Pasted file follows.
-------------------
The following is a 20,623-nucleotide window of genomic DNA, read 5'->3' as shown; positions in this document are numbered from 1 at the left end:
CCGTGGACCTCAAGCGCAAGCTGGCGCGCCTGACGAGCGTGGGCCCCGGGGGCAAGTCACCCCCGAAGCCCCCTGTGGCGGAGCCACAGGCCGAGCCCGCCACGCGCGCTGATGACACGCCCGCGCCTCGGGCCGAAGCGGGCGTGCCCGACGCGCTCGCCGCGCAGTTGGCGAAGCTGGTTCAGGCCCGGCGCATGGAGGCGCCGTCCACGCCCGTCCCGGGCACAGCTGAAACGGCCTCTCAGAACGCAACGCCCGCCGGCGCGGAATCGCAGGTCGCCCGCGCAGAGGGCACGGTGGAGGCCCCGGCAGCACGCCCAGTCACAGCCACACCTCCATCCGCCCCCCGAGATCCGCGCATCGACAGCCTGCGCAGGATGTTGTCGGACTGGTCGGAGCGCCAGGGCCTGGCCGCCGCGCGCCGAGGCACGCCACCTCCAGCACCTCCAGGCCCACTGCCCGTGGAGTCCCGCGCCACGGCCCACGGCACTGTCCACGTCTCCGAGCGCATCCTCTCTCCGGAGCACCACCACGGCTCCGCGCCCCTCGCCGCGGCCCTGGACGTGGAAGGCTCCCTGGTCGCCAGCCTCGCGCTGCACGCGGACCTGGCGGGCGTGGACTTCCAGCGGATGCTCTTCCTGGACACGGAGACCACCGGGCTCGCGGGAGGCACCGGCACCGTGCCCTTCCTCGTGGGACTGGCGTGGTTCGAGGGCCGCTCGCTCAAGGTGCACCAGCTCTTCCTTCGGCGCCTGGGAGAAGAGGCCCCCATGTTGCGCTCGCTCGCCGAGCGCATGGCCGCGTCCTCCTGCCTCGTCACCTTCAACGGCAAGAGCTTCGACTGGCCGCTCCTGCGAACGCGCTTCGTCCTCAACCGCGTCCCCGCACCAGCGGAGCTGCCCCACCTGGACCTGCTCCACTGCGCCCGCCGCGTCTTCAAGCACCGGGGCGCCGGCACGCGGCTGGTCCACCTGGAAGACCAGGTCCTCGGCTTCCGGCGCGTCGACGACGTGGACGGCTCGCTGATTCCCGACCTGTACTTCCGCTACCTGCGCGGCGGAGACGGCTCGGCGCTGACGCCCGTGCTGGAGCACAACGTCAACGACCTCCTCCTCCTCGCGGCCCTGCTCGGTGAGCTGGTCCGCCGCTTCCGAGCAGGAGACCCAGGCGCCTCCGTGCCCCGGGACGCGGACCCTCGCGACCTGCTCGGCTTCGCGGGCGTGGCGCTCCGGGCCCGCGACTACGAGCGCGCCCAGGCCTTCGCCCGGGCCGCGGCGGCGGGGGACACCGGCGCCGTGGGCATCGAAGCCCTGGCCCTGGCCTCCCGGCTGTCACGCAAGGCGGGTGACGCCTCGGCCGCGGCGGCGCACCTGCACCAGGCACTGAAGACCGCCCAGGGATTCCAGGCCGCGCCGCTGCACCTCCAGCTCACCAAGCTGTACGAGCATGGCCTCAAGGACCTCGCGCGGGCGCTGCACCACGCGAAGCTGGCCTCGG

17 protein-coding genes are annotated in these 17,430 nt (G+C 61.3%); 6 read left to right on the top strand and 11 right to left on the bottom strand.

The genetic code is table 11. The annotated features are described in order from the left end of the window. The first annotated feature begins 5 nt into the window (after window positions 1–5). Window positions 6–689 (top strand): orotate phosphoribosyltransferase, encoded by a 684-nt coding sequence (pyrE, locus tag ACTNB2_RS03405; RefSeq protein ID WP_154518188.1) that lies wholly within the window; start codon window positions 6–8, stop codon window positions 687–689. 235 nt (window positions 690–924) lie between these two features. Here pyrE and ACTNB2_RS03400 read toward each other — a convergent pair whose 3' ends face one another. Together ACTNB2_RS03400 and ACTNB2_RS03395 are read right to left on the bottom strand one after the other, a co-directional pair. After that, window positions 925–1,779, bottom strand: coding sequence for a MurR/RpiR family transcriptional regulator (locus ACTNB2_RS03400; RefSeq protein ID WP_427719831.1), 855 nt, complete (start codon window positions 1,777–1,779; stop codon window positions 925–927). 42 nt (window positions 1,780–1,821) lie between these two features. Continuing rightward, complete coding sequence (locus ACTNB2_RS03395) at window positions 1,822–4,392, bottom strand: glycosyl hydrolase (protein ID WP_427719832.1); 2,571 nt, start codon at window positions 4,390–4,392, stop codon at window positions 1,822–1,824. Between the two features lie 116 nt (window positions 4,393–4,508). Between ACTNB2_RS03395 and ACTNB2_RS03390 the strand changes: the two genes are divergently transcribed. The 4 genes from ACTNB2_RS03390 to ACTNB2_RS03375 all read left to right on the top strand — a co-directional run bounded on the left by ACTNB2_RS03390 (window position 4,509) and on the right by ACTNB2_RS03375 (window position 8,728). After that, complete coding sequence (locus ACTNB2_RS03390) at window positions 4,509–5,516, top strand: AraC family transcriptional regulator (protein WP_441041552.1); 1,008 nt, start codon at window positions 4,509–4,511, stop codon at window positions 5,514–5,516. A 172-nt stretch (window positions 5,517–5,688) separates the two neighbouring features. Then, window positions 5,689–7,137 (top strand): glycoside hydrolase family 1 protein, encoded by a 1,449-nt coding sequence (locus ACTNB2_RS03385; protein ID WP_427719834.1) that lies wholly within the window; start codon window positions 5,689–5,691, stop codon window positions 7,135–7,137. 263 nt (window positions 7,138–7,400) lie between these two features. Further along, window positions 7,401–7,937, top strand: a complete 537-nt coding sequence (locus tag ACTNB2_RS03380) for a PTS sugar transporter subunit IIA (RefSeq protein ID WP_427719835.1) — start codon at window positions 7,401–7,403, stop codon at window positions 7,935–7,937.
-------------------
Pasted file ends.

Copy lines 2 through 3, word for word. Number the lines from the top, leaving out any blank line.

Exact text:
CCGTGGACCTCAAGCGCAAGCTGGCGCGCCTGACGAGCGTGGGCCCCGGGGGCAAGTCACCCCCGAAGCCCCCTGTGGCGGAGCCACAGGCCGAGCCCGCCACGCGCGCTGATGACACGCCCGCGCCTCGGGCCGAAGCGGGCGTGCCCGACGCGCTCGCCGCGCAGTTGGCGAAGCTGGTTCAGGCCCGGCGCATGGAGGCGCCGTCCACGCCCGTCCCGGGCACAGCTGAAACGGCCTCTCAGAACGCAACGCCCGCCGGCGCGGAATCGCAGGTCGCCCGCGCAGAGGGCACGGTGGAGGCCCCGGCAGCACGCCCAGTCACAGCCACACCTCCATCCGCCCCCCGAGATCCGCGCATCGACAGCCTGCGCAGGATGTTGTCGGACTGGTCGGAGCGCCAGGGCCTGGCCGCCGCGCGCCGAGGCACGCCACCTCCAGCACCTCCAGGCCCACTGCCCGTGGAGTCCCGCGCCACGGCCCACGGCACTGTCCACGTCTCCGAGCGCATCCTCTCTCCGGAGCACCACCACGGCTCCGCGCCCCTCGCCGCGGCCCTGGACGTGGAAGGCTCCCTGGTCGCCAGCCTCGCGCTGCACGCGGACCTGGCGGGCGTGGACTTCCAGCGGATGCTCTTCCTGGACACGGAGACCACCGGGCTCGCGGGAGGCACCGGCACCGTGCCCTTCCTCGTGGGACTGGCGTGGTTCGAGGGCCGCTCGCTCAAGGTGCACCAGCTCTTCCTTCGGCGCCTGGGAGAAGAGGCCCCCATGTTGCGCTCGCTCGCCGAGCGCATGGCCGCGTCCTCCTGCCTCGTCACCTTCAACGGCAAGAGCTTCGACTGGCCGCTCCTGCGAACGCGCTTCGTCCTCAACCGCGTCCCCGCACCAGCGGAGCTGCCCCACCTGGACCTGCTCCACTGCGCCCGCCGCGTCTTCAAGCACCGGGGCGCCGGCACGCGGCTGGTCCACCTGGAAGACCAGGTCCTCGGCTTCCGGCGCGTCGACGACGTGGACGGCTCGCTGATTCCCGACCTGTACTTCCGCTACCTGCGCGGCGGAGACGGCTCGGCGCTGACGCCCGTGCTGGAGCACAACGTCAACGACCTCCTCCTCCTCGCGGCCCTGCTCGGTGAGCTGGTCCGCCGCTTCCGAGCAGGAGACCCAGGCGCCTCCGTGCCCCGGGACGCGGACCCTCGCGACCTGCTCGGCTTCGCGGGCGTGGCGCTCCGGGCCCGCGACTACGAGCGCGCCCAGGCCTTCGCCCGGGCCGCGGCGGCGGGGGACACCGGCGCCGTGGGCATCGAAGCCCTGGCCCTGGCCTCCCGGCTGTCACGCAAGGCGGGTGACGCCTCGGCCGCGGCGGCGCACCTGCACCAGGCACTGAAGACCGCCCAGGGATTCCAGGCCGCGCCGCTGCACCTCCAGCTCACCAAGCTGTACGAGCATGGCCTCAAGGACCTCGCGCGGGCGCTGCACCACGCGAAGCTGGCCTCGG

17 protein-coding genes are annotated in these 17,430 nt (G+C 61.3%); 6 read left to right on the top strand and 11 right to left on the bottom strand.